by Angie Schmitt on October 31, 2011
A handful of Republican Senators really have a knack for rooting out waste in our transportation system — but only the kind of “waste” that is imaginary.
Despite their claims to fiscal responsibility, Senators Tom Coburn, John McCain and Rand Paul haven’t zeroed in on egregious transportation boondoggles like the $1.7 billion cloverleaf in Wisconsin or the$5.2 billion highway to nowhere outside Houston.
Nope. These “fiscal watchdogs” have taken aim at a $900 million program that provides the majority of the nation’s bike and pedestrian infrastructure. And they’ve used some wild and colorful examples to support their position. Senators Paul and McCain said the Transportation Enhancements program has been used to pay for — no kidding — a “turtle tunnel” and a giant roadside coffee pot.
But this weekend the Associated Press looked into these claims as part of their “Fact Check” feature and found the senators “exaggerated and misrepresented some projects” in their attack.
Brent Hugh at the Missouri Bike and Pedestrian Federation breaks down how the AP report should inject some common sense back into the discussion:
The fact check is unusual — every supposedly horrible example of Transportation Enhancements spending is completely debunked. Each example turns out to be either grossly exaggerated or completely misleading. That’s not surprising, because Transportation Enhancements is the single largest source of funding for bicycle and pedestrian funding in the U.S. today, and those projects are important, popular, and much needed.
There are more than enough very good, very needed, projects to crowd out bad projects — and it looks like that is exactly what happened to many of the examples opponents have cited. They were bad and so they were turned down for funding entirely. That’s a sign of a system that is working — but it hasn’t stopped opponents from clogging the media airwaves and the public discourse with these fabricated examples.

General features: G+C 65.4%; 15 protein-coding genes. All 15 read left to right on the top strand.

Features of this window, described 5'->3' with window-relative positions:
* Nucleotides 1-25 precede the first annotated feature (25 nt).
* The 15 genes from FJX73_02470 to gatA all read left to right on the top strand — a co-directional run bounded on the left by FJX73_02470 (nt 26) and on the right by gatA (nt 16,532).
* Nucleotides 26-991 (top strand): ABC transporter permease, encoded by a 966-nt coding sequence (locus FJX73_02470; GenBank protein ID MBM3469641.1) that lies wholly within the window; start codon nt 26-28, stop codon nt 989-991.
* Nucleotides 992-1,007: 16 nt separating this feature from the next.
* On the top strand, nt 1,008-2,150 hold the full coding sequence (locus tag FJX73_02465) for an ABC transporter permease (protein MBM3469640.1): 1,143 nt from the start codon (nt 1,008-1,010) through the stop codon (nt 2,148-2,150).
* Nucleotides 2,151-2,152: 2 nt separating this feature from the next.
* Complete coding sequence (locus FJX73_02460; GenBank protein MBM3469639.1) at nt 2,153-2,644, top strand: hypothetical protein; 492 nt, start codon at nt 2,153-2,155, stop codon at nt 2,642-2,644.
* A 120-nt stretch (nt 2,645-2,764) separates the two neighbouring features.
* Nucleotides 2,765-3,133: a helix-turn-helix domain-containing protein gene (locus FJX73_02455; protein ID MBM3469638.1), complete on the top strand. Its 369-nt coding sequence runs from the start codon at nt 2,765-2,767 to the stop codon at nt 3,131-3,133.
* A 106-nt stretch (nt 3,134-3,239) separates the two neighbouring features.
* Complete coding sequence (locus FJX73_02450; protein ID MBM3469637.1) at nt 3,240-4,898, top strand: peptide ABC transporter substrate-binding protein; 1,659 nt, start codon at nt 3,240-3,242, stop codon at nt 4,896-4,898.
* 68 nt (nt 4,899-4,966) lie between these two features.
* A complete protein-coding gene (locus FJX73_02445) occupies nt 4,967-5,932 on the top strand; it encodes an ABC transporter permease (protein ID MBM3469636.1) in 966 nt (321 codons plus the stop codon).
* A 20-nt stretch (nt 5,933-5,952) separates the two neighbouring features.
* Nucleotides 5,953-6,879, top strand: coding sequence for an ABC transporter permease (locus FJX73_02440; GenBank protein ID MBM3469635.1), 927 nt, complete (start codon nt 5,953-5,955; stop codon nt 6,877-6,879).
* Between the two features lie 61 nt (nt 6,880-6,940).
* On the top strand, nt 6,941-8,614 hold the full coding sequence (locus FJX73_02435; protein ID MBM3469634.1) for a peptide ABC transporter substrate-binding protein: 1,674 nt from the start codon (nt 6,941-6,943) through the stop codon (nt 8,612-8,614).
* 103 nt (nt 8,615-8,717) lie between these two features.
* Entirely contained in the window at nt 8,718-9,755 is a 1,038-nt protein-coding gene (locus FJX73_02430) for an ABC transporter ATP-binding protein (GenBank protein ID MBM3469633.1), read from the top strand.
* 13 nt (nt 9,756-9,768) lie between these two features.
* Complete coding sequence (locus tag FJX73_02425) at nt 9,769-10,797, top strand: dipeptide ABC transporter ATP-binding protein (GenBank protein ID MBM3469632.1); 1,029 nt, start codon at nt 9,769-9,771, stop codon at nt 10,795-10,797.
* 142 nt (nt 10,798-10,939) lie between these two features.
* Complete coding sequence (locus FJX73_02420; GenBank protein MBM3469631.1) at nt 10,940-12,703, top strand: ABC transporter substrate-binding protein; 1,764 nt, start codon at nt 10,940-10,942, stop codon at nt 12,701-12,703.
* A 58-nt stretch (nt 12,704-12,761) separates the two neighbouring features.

Enhancements funding is used effectively and fills an important need in communities large and small, and ranging from urban to suburban to rural. Bicycle and pedestrian projects are inexpensive, cost-effective, popular with citizens, and well used. We always have plenty of money to build a new freeway through town or add an extra lane so that semi-trucks can get there a few minutes faster. And you’re telling us we can’t put in a sidewalk and a crosswalk on the state highway going through town, so that grandma can get from her home to the grocery store safely?
Elsewhere on the Network today: The Transport Politic reports on one of the nation’s most ambitious transit projects, Seattle’s $2.5 billion East Link Light Rail. Grid Chicago trains its lens on suburban cycling. And Systematic Failure has examined renderings of California’s high-speed rail plan and found them lacking.